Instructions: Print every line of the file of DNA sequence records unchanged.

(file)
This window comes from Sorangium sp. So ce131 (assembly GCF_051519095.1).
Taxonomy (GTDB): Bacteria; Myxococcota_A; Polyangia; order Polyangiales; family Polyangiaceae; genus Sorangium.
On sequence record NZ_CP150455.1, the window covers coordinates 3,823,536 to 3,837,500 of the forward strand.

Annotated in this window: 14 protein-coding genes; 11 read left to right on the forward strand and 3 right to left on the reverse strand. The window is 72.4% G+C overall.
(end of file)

This window comes from Sorangium sp. So ce131 (assembly GCF_051519095.1).
Taxonomy (GTDB): Bacteria; Myxococcota_A; Polyangia; order Polyangiales; family Polyangiaceae; genus Sorangium.
On sequence record NZ_CP150455.1, the window covers coordinates 3,823,536 to 3,837,500 of the forward strand.

Annotated in this window: 14 protein-coding genes; 11 read left to right on the forward strand and 3 right to left on the reverse strand. The window is 72.4% G+C overall.